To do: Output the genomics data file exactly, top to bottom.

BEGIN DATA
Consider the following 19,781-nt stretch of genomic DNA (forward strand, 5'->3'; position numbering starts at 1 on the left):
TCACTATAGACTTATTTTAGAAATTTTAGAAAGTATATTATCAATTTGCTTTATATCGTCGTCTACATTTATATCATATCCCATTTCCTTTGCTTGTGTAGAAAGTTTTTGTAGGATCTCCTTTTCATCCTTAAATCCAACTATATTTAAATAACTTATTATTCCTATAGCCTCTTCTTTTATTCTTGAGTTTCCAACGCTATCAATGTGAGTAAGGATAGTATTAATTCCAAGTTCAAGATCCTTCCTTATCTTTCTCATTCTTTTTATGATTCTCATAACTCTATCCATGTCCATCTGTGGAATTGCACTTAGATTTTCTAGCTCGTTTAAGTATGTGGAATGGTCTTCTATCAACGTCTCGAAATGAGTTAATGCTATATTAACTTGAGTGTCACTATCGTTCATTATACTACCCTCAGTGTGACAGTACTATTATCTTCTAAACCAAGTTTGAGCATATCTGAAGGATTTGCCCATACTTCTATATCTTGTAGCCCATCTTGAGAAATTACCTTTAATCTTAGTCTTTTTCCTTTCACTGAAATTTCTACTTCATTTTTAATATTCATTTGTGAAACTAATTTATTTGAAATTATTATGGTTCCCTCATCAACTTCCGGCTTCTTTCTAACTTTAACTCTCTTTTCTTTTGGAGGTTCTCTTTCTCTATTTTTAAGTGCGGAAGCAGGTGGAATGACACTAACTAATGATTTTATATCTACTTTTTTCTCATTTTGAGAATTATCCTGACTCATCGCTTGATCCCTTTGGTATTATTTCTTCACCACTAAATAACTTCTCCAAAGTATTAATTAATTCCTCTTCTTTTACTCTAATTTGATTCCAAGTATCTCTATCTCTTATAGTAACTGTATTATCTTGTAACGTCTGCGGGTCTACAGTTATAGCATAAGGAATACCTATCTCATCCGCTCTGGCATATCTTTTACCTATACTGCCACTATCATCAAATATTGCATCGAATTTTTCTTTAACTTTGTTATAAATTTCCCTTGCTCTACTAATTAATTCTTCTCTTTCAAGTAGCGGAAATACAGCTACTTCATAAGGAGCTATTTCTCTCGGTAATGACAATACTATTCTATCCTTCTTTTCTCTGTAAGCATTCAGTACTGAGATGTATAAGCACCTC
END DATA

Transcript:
Consider the following 19,781-nt stretch of genomic DNA (forward strand, 5'->3'; position numbering starts at 1 on the left):
TCACTATAGACTTATTTTAGAAATTTTAGAAAGTATATTATCAATTTGCTTTATATCGTCGTCTACATTTATATCATATCCCATTTCCTTTGCTTGTGTAGAAAGTTTTTGTAGGATCTCCTTTTCATCCTTAAATCCAACTATATTTAAATAACTTATTATTCCTATAGCCTCTTCTTTTATTCTTGAGTTTCCAACGCTATCAATGTGAGTAAGGATAGTATTAATTCCAAGTTCAAGATCCTTCCTTATCTTTCTCATTCTTTTTATGATTCTCATAACTCTATCCATGTCCATCTGTGGAATTGCACTTAGATTTTCTAGCTCGTTTAAGTATGTGGAATGGTCTTCTATCAACGTCTCGAAATGAGTTAATGCTATATTAACTTGAGTGTCACTATCGTTCATTATACTACCCTCAGTGTGACAGTACTATTATCTTCTAAACCAAGTTTGAGCATATCTGAAGGATTTGCCCATACTTCTATATCTTGTAGCCCATCTTGAGAAATTACCTTTAATCTTAGTCTTTTTCCTTTCACTGAAATTTCTACTTCATTTTTAATATTCATTTGTGAAACTAATTTATTTGAAATTATTATGGTTCCCTCATCAACTTCCGGCTTCTTTCTAACTTTAACTCTCTTTTCTTTTGGAGGTTCTCTTTCTCTATTTTTAAGTGCGGAAGCAGGTGGAATGACACTAACTAATGATTTTATATCTACTTTTTTCTCATTTTGAGAATTATCCTGACTCATCGCTTGATCCCTTTGGTATTATTTCTTCACCACTAAATAACTTCTCCAAAGTATTAATTAATTCCTCTTCTTTTACTCTAATTTGATTCCAAGTATCTCTATCTCTTATAGTAACTGTATTATCTTGTAACGTCTGCGGGTCTACAGTTATAGCATAAGGAATACCTATCTCATCCGCTCTGGCATATCTTTTACCTATACTGCCACTATCATCAAATATTGCATCGAATTTTTCTTTAACTTTGTTATAAATTTCCCTTGCTCTACTAATTAATTCTTCTCTTTCAAGTAGCGGAAATACAGCTACTTCATAAGGAGCTATTTCTCTCGGTAATGACAATACTATTCTATCCTTCTTTTCTCTGTAAGCATTCAGTACTGAGATGTATAAGCACCTC